Robin McKie

ExxonMobil and Shell compete to drill in Arctic wilderness

In a few days’ time, officials at the Bureau of Minerals and Petroleum in Greenland will reveal the winners of a new round of licences to drill for oil and gas in its waters. The announcement promises to be explosive.

Among those waiting are most of the world’s leading oil companies, including ExxonMobil, Shell and Norway’s StatOil. Watching with equal attention will be the planet’s leading green groups, who they have pledged to block every effort to drill in the Arctic.

“The Arctic is the last pristine refuge in the northern hemisphere and it is simply not acceptable for oil companies to come here to drill and risk triggering a disaster that would dwarf the Deepwater Horizon spill,” said Ben Ayliffe, senior energy campaigner at Greenpeace. Its ship, the Esperanza, is currently trying to disrupt drilling in the Davis Strait off the Greenland mainland. “We are going to make a real fight of this,”he said.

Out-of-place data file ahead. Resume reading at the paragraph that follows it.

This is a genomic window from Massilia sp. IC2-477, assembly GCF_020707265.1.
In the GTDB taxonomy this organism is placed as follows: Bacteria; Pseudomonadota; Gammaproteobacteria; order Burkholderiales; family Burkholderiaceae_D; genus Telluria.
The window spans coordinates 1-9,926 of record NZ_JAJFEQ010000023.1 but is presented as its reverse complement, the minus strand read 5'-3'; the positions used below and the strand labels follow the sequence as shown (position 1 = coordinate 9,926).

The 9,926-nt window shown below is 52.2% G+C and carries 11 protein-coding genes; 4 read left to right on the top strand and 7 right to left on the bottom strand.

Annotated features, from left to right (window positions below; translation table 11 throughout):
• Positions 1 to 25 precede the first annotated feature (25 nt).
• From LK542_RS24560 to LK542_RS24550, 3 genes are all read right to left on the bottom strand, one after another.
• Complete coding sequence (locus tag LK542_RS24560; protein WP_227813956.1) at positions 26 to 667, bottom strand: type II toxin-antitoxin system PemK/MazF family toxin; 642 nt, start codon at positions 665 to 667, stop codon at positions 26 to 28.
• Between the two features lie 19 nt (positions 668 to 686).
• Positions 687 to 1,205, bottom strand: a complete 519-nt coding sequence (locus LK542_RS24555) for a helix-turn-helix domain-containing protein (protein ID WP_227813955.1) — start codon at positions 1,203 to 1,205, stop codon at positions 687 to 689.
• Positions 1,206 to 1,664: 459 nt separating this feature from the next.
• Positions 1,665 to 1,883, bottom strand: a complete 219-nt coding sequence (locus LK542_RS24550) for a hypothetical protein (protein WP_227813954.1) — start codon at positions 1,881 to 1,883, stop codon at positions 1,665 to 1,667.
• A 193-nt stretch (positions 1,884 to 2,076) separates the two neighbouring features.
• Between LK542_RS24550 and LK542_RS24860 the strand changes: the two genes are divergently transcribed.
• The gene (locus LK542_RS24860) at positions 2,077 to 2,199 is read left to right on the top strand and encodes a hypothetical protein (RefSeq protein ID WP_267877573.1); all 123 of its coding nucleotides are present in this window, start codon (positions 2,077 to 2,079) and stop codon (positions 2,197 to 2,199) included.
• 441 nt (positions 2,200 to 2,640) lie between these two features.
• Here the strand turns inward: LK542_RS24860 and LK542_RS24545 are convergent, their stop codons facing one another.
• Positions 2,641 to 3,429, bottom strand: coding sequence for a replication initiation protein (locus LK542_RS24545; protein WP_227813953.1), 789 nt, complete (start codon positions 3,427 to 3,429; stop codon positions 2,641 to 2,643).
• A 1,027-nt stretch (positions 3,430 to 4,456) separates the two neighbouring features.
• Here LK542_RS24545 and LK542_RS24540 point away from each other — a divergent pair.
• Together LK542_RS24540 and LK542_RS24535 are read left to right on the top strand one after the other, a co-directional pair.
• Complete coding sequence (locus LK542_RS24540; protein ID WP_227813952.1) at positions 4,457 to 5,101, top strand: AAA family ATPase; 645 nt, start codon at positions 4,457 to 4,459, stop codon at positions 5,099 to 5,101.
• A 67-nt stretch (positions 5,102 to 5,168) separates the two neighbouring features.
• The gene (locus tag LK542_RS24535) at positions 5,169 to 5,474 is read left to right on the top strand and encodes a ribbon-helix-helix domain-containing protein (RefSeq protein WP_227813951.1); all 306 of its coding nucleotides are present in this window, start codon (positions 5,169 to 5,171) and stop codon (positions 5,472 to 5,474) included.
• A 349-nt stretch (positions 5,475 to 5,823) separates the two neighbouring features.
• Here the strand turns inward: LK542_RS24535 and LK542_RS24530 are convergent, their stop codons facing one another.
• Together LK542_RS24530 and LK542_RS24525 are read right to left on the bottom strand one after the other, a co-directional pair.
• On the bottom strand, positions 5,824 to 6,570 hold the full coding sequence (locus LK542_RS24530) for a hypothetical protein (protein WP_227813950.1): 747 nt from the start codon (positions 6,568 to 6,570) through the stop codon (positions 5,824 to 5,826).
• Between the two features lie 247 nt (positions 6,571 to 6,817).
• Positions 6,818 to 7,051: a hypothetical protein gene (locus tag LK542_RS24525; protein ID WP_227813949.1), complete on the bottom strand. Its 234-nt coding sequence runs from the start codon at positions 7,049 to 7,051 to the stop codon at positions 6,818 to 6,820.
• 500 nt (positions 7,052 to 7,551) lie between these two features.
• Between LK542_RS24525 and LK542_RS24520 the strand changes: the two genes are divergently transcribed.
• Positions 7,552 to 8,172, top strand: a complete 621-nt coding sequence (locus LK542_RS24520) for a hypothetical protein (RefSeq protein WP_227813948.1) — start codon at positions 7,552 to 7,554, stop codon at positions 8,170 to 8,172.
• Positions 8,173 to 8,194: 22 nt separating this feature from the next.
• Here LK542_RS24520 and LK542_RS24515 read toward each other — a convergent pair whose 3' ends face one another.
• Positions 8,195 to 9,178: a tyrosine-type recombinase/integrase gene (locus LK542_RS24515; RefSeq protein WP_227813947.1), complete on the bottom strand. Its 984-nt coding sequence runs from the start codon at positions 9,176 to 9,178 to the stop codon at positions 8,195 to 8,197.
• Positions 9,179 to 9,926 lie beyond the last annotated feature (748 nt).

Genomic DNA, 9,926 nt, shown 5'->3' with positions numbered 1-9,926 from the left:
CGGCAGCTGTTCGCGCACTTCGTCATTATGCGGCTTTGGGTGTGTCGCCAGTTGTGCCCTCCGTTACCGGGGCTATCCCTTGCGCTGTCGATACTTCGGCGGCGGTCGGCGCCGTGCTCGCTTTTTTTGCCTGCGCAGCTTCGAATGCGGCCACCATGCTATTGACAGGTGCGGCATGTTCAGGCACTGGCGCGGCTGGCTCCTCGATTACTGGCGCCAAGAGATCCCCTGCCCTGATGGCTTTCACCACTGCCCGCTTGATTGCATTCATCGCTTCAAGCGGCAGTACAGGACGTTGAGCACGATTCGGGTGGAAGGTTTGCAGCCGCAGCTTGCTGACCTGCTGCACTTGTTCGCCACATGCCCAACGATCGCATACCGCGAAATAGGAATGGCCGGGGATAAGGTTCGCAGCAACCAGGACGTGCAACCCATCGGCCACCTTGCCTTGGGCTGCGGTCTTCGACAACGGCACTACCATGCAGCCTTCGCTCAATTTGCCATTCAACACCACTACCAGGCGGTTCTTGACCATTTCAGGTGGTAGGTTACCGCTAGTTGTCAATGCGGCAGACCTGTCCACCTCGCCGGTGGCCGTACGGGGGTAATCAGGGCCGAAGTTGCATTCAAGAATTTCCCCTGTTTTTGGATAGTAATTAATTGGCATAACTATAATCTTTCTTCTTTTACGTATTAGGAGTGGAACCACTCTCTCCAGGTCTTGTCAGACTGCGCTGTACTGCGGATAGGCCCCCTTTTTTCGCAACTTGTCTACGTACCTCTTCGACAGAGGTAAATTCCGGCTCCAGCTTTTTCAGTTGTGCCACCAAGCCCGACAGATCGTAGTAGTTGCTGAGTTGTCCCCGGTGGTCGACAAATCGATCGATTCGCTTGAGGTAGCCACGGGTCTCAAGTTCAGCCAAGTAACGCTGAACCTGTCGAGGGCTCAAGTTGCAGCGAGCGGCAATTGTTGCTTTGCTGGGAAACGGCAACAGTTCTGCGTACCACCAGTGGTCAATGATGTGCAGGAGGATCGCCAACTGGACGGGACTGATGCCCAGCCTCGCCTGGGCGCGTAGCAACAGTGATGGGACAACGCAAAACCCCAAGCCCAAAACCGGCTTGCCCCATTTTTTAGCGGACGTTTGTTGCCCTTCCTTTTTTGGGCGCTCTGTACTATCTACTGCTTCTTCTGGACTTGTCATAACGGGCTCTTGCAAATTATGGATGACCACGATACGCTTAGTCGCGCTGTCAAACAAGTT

Last week the future of drilling in the Arctic hit the headlines when it emerged that BP, in the wake of the disastrous oil spill off America’s Gulf Coast, would not be bidding for contracts in the region. But the other oil giants will.

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